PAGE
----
5. The method of claim 5 wherein the switch from the first network path to the one of a plurality of alternative network paths occurs as a result of a stream quality event.
6. The method of claim 5 wherein the switch from the first network path to the one of a plurality of alternative network paths occurs as a result of stream load balancing
7. The method of claim 5 wherein the switch from the first network path to the one of a plurality of alternative network paths occurs as a result of an administrator move
8. The method of claim 5 wherein the SIP server associated with the one of a plurality alternative network paths may authenticate the transmission before it is switched.
9. The method of claim 5 wherein the source device is a mobile device.
10. The method of claim 10 wherein one or more of said plurality of alternative network paths become available to the mobile device during roaming.
11. A communications network comprising
a transmitting device;
a receiving device;
a network device;
the transmitting device and receiving device operable to maintain a transmission over a first network path that is made up of one or more network links where at least one of the network links is to a local area network is remote from the transmitting device; and
a network device operable to switch the transmission from the first network path to one of a plurality of alternative network paths without disrupting the transmission.
12. The system of claim 12 wherein said transmission contains audio or video content.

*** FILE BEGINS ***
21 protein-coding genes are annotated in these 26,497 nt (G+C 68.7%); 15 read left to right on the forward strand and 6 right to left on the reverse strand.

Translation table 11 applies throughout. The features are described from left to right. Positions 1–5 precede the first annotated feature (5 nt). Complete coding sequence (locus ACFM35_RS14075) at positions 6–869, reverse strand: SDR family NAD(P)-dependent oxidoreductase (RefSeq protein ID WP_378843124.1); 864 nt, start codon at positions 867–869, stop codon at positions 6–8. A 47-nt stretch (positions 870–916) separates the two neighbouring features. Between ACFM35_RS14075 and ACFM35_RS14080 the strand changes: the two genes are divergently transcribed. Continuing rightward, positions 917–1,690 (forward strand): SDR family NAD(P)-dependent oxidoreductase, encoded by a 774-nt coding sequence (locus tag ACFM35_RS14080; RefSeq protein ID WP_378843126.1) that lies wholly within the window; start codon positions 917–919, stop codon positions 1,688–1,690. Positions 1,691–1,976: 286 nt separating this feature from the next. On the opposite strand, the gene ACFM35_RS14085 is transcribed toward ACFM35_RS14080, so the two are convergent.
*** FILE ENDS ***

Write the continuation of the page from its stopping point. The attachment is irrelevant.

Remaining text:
13. The system of claim 13 wherein said transmission is made using the Real Time Protocol (RTP).
14. The system of claim 14 wherein said transmission further uses the Session Initiation Protocol (SIP).
15. The system of claim 15 wherein said transmission's SIP signaling sequence is maintained after said switching from the first network path to the one of a plurality of alternative network paths.
16. The system of claim 16 wherein said switching from the first network path to the one of a plurality of alternative network paths occurs as a result of a stream quality event.
17. The system of claim 16 wherein said switching from the first network path to the one of a plurality of alternative network paths occurs as a result of stream load balancing.
18. The system of claim 16 wherein said switching from the first network path to the one of a plurality of alternative network paths occurs as a result of an administrator move.
19. The system of claim 16 wherein the SIP server associated with the one of a plurality alternative network paths may authenticate the transmission before it is switched.
20. The system of claim 16 wherein the transmitting device is a mobile device.
21. The system of claim 21 wherein one or more of said plurality of alternative network paths become available to the mobile device during roaming.
Description